The amount of money being saved into workplace pensions has flatlined over the last decade and could actually fall in the future due to the low contribution levels set by the governments auto-enrolment rules, a survey of employers has revealed today
A survey of 308 employers by the Association of Consulting Actuaries found that six out of ten employers support the idea of 'automatic escalation schemes' that see workers increase their pension contributions in line with pay rises.
According to the survey, average rates of contributions into defined contribution pension schemes have changed very little over that last decade, with rates generally failing to keep pace with the pension costs of longer life-spans and an economic climate with low investment returns.
In the ACA's 2013 Pension trend survey, chair Andrew Vaughan said that as more employers auto-enrol their workers in pension schemes at 2% of qualifying earnings, it was likely that average contributions to pensions would decline under 2018. This is the year that the contribution level will increase by 1 percentage point, and be supplemented by 5% from employers to reach the minimum of 8% of qualifying earnings.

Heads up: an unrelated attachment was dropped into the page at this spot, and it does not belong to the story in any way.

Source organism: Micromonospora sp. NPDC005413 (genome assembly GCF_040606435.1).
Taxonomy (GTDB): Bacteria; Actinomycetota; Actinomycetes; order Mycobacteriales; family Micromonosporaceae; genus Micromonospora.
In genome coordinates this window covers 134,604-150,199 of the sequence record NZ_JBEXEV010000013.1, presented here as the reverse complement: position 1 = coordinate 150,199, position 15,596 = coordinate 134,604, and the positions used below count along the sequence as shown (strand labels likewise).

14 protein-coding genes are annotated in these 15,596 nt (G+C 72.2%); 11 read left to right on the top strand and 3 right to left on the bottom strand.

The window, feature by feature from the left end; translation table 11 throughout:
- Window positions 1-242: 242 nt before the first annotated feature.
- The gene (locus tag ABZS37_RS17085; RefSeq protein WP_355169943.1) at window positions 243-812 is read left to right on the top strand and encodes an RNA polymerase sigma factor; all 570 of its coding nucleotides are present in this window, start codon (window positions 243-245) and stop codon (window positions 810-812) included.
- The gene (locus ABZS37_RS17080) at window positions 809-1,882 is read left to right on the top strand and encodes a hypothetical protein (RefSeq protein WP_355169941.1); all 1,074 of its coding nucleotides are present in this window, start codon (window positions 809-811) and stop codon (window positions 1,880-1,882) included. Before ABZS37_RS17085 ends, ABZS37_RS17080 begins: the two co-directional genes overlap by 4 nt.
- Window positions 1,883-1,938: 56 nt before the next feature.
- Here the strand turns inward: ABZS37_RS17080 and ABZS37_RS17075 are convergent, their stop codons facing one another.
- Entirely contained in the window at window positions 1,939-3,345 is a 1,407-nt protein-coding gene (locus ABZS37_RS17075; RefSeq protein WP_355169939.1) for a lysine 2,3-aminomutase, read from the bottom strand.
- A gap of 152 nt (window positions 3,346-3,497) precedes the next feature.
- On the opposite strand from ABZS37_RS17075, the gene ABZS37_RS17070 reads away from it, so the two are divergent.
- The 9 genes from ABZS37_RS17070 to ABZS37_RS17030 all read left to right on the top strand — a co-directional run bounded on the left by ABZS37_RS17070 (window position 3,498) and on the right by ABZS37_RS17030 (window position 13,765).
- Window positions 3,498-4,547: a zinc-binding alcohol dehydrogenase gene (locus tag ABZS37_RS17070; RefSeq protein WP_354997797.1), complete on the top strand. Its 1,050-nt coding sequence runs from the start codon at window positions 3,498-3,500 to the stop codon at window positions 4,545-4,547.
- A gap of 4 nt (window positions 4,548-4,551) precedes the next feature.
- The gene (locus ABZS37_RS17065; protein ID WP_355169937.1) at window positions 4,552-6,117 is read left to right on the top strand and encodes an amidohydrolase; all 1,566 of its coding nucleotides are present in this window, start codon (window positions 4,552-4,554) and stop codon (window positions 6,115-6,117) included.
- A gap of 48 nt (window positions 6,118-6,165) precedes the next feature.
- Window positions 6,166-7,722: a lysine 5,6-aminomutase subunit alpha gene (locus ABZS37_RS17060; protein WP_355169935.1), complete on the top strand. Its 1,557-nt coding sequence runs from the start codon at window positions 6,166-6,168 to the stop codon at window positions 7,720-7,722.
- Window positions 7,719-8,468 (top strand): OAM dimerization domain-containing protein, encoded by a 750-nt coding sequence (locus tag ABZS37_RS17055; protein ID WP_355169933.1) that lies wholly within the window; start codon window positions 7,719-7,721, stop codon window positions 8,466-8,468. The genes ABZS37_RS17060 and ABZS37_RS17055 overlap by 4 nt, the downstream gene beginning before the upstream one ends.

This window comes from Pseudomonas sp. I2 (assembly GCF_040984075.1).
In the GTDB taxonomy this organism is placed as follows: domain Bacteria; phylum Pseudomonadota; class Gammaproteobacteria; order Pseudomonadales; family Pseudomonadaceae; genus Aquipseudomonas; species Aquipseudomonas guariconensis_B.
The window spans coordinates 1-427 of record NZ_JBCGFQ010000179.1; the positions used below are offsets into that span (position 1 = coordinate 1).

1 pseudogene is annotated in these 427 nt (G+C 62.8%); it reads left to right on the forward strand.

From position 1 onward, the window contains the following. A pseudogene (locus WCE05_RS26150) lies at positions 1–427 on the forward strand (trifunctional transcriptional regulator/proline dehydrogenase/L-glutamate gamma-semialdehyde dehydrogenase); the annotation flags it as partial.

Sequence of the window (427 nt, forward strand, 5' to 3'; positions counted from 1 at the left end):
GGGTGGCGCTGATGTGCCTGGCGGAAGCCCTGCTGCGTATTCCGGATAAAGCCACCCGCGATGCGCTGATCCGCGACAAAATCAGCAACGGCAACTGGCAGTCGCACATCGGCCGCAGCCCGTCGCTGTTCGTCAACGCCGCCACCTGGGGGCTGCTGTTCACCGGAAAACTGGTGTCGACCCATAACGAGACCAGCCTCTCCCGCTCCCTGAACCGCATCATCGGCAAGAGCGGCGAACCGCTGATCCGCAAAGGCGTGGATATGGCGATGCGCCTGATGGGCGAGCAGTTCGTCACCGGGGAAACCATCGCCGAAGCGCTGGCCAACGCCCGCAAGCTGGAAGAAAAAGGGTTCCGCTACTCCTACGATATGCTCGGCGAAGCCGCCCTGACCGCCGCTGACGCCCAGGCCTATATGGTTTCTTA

'Auto-enrolment on its own isn't enough,' Vaughan warned. 'That is why we support the 'Defined Ambition' agenda and the survey is also encouraging in showing employers' support for auto-escalation schemes.
'With the State Pension Age moving towards 70 for today's younger employees, the added value of higher private pension savings is becoming clear. It is certainly time to save more for tomorrow.'
The poll also found that employers were most concerned about the processes involved setting up workplace auto-enrolment schemes in the year ahead. Regulatory complexity of the programme was ranked as the second biggest concern overall, but was the top problem named by smaller employers.
In addition, eight out of ten smaller employers have not yet budgeted for the likely increase in costs arising from auto-enrolment, the report found.